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The PCP genes Celsr1 and Vangl2 are required for normal lung branching morphogenesis.

Yates LL, Schnatwinkel C, Murdoch JN, Bogani D, Formstone CJ, Townsend S, Greenfield A, Niswander LA, Dean CH - Hum. Mol. Genet. (2010)

Bottom Line: Defects in lung architecture are also associated with adult lung disease, particularly in cases of idiopathic lung fibrosis.We observe a recapitulation of these branching defects following inhibition of Rho kinase, an important downstream effector of the PCP signalling pathway.Moreover, epithelial integrity is disrupted, cytoskeletal remodelling perturbed and mutant endoderm does not branch normally in response to the chemoattractant FGF10.

View Article: PubMed Central - PubMed

Affiliation: Medical Research Council, Harwell, Oxfordshire OX11 0RD, UK.

ABSTRACT
The lungs are generated by branching morphogenesis as a result of reciprocal signalling interactions between the epithelium and mesenchyme during development. Mutations that disrupt formation of either the correct number or shape of epithelial branches affect lung function. This, in turn, can lead to congenital abnormalities such as cystadenomatoid malformations, pulmonary hypertension or lung hypoplasia. Defects in lung architecture are also associated with adult lung disease, particularly in cases of idiopathic lung fibrosis. Identifying the signalling pathways which drive epithelial tube formation will likely shed light on both congenital and adult lung disease. Here we show that mutations in the planar cell polarity (PCP) genes Celsr1 and Vangl2 lead to disrupted lung development and defects in lung architecture. Lungs from Celsr1(Crsh) and Vangl2(Lp) mouse mutants are small and misshapen with fewer branches, and by late gestation exhibit thickened interstitial mesenchyme and defective saccular formation. We observe a recapitulation of these branching defects following inhibition of Rho kinase, an important downstream effector of the PCP signalling pathway. Moreover, epithelial integrity is disrupted, cytoskeletal remodelling perturbed and mutant endoderm does not branch normally in response to the chemoattractant FGF10. We further show that Celsr1 and Vangl2 proteins are present in restricted spatial domains within lung epithelium. Our data show that the PCP genes Celsr1 and Vangl2 are required for foetal lung development thereby revealing a novel signalling pathway critical for this process that will enhance our understanding of congenital and adult lung diseases and may in future lead to novel therapeutic strategies.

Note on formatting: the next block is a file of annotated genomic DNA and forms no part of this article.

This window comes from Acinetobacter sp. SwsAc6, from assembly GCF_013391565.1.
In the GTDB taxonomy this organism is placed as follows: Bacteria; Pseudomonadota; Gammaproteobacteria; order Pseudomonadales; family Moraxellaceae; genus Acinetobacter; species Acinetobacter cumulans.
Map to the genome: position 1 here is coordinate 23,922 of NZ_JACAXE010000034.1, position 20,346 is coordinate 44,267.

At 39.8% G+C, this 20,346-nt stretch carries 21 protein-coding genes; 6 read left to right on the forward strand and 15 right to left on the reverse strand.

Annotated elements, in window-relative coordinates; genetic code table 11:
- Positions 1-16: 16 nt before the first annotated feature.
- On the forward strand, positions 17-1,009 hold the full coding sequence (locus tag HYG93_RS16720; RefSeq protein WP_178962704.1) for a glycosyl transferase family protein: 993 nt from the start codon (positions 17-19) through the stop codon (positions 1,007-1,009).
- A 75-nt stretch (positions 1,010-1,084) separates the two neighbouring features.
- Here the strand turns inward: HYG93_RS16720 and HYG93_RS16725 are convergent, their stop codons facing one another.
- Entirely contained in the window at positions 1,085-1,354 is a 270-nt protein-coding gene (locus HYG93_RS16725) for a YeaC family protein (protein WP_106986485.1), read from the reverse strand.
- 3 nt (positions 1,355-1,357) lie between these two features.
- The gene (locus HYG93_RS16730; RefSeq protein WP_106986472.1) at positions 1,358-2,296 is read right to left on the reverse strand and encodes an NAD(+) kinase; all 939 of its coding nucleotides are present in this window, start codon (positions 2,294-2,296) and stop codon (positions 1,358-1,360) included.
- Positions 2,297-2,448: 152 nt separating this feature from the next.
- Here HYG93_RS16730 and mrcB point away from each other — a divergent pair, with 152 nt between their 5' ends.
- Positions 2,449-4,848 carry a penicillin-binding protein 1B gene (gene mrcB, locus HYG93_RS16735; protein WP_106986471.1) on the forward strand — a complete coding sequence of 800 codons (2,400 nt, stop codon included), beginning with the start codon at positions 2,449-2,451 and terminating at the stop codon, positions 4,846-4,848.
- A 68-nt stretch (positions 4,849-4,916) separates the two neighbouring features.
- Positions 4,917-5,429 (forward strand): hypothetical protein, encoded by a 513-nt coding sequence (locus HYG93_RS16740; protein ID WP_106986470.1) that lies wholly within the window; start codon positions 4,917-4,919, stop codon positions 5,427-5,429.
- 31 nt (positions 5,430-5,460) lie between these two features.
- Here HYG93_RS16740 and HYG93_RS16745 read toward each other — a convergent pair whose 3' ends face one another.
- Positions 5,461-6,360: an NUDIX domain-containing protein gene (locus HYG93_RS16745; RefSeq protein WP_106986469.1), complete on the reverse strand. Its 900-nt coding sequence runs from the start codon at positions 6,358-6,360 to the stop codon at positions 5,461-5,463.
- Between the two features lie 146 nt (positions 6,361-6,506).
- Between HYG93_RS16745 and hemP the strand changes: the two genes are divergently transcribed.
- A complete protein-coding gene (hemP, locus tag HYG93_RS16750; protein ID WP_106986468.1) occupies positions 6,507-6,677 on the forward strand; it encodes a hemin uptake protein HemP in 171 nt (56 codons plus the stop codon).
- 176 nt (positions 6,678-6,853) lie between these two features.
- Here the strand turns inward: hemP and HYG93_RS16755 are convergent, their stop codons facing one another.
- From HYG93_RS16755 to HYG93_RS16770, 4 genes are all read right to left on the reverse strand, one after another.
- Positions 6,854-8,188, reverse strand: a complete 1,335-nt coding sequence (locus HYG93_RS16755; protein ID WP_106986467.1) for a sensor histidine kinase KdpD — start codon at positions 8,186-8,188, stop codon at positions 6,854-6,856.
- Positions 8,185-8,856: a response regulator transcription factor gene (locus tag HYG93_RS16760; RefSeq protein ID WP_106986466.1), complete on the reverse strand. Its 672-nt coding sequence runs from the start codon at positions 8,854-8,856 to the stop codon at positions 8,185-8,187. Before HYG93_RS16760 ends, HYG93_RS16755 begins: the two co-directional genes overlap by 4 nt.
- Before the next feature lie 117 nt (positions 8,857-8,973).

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Celsr1 and Vangl2 are expressed in all modes of branching. Confocal images of wild-type E14.5 (A, B, G, H) and Celsr1Crsh (C, D) or E12.5 wild-type (E, F) whole lungs immunostained with anti-cytokeratin (A, C, D, G), anti-Celsr1 (B, E, F) or anti-Vangl2 (H) antibodies. Pictures are slices showing a single layer from a z-stack. In wild-type lungs Celsr1 and Vangl2 are expressed in all three branching modes as described by Metzger et al. (34); examples of planar branching (yellow lines in A, C, D, G); domain branching (red lines in A, D, G) and orthogonal branching (white lines in A, C, G) are highlighted. All three modes are present in Celsr1Crsh and Vangl2Lp lungs (C, D and data not shown) indicating the defects in Celsr1 and Vangl2 are not restricted to a specific mode of branching. Scale bars: (A, B) 125 µM plus ×1.2 zoom, (C) 125 µM plus ×1.2 zoom, (D) 125 µM plus ×1.7 zoom. (E, F) 125 µM plus ×6.3 zoom, (G, H) 125 µM plus ×1.7 zoom.